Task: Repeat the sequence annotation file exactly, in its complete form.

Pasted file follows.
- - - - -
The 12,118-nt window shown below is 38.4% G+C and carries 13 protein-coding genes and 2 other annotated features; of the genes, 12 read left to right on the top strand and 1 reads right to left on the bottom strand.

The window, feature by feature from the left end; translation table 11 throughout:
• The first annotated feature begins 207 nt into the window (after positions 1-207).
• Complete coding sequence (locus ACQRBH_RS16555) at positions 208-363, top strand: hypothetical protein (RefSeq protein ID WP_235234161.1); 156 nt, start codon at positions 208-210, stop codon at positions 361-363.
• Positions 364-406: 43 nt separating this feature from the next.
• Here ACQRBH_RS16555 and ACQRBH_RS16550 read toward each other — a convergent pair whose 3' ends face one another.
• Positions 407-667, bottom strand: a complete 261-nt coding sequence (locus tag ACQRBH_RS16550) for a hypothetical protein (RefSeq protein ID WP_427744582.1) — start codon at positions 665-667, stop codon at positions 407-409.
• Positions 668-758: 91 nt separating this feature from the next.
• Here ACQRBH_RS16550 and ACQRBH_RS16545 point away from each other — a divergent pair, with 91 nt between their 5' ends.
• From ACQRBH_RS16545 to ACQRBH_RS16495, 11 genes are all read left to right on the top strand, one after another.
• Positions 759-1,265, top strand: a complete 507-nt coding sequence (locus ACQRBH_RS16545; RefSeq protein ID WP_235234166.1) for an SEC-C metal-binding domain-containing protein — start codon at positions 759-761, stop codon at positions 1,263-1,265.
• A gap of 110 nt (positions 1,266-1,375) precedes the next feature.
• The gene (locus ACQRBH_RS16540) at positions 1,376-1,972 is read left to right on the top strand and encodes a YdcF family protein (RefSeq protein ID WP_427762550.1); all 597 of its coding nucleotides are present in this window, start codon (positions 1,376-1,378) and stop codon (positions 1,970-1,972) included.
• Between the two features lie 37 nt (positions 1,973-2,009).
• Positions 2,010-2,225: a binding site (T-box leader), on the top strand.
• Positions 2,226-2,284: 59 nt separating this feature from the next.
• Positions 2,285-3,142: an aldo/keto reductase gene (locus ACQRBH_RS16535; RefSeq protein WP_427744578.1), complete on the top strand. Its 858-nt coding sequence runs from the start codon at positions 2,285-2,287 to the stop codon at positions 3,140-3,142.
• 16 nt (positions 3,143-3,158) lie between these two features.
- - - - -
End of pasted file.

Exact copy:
The 12,118-nt window shown below is 38.4% G+C and carries 13 protein-coding genes and 2 other annotated features; of the genes, 12 read left to right on the top strand and 1 reads right to left on the bottom strand.

The window, feature by feature from the left end; translation table 11 throughout:
• The first annotated feature begins 207 nt into the window (after positions 1-207).
• Complete coding sequence (locus ACQRBH_RS16555) at positions 208-363, top strand: hypothetical protein (RefSeq protein ID WP_235234161.1); 156 nt, start codon at positions 208-210, stop codon at positions 361-363.
• Positions 364-406: 43 nt separating this feature from the next.
• Here ACQRBH_RS16555 and ACQRBH_RS16550 read toward each other — a convergent pair whose 3' ends face one another.
• Positions 407-667, bottom strand: a complete 261-nt coding sequence (locus tag ACQRBH_RS16550) for a hypothetical protein (RefSeq protein ID WP_427744582.1) — start codon at positions 665-667, stop codon at positions 407-409.
• Positions 668-758: 91 nt separating this feature from the next.
• Here ACQRBH_RS16550 and ACQRBH_RS16545 point away from each other — a divergent pair, with 91 nt between their 5' ends.
• From ACQRBH_RS16545 to ACQRBH_RS16495, 11 genes are all read left to right on the top strand, one after another.
• Positions 759-1,265, top strand: a complete 507-nt coding sequence (locus ACQRBH_RS16545; RefSeq protein ID WP_235234166.1) for an SEC-C metal-binding domain-containing protein — start codon at positions 759-761, stop codon at positions 1,263-1,265.
• A gap of 110 nt (positions 1,266-1,375) precedes the next feature.
• The gene (locus ACQRBH_RS16540) at positions 1,376-1,972 is read left to right on the top strand and encodes a YdcF family protein (RefSeq protein ID WP_427762550.1); all 597 of its coding nucleotides are present in this window, start codon (positions 1,376-1,378) and stop codon (positions 1,970-1,972) included.
• Between the two features lie 37 nt (positions 1,973-2,009).
• Positions 2,010-2,225: a binding site (T-box leader), on the top strand.
• Positions 2,226-2,284: 59 nt separating this feature from the next.
• Positions 2,285-3,142: an aldo/keto reductase gene (locus ACQRBH_RS16535; RefSeq protein WP_427744578.1), complete on the top strand. Its 858-nt coding sequence runs from the start codon at positions 2,285-2,287 to the stop codon at positions 3,140-3,142.
• 16 nt (positions 3,143-3,158) lie between these two features.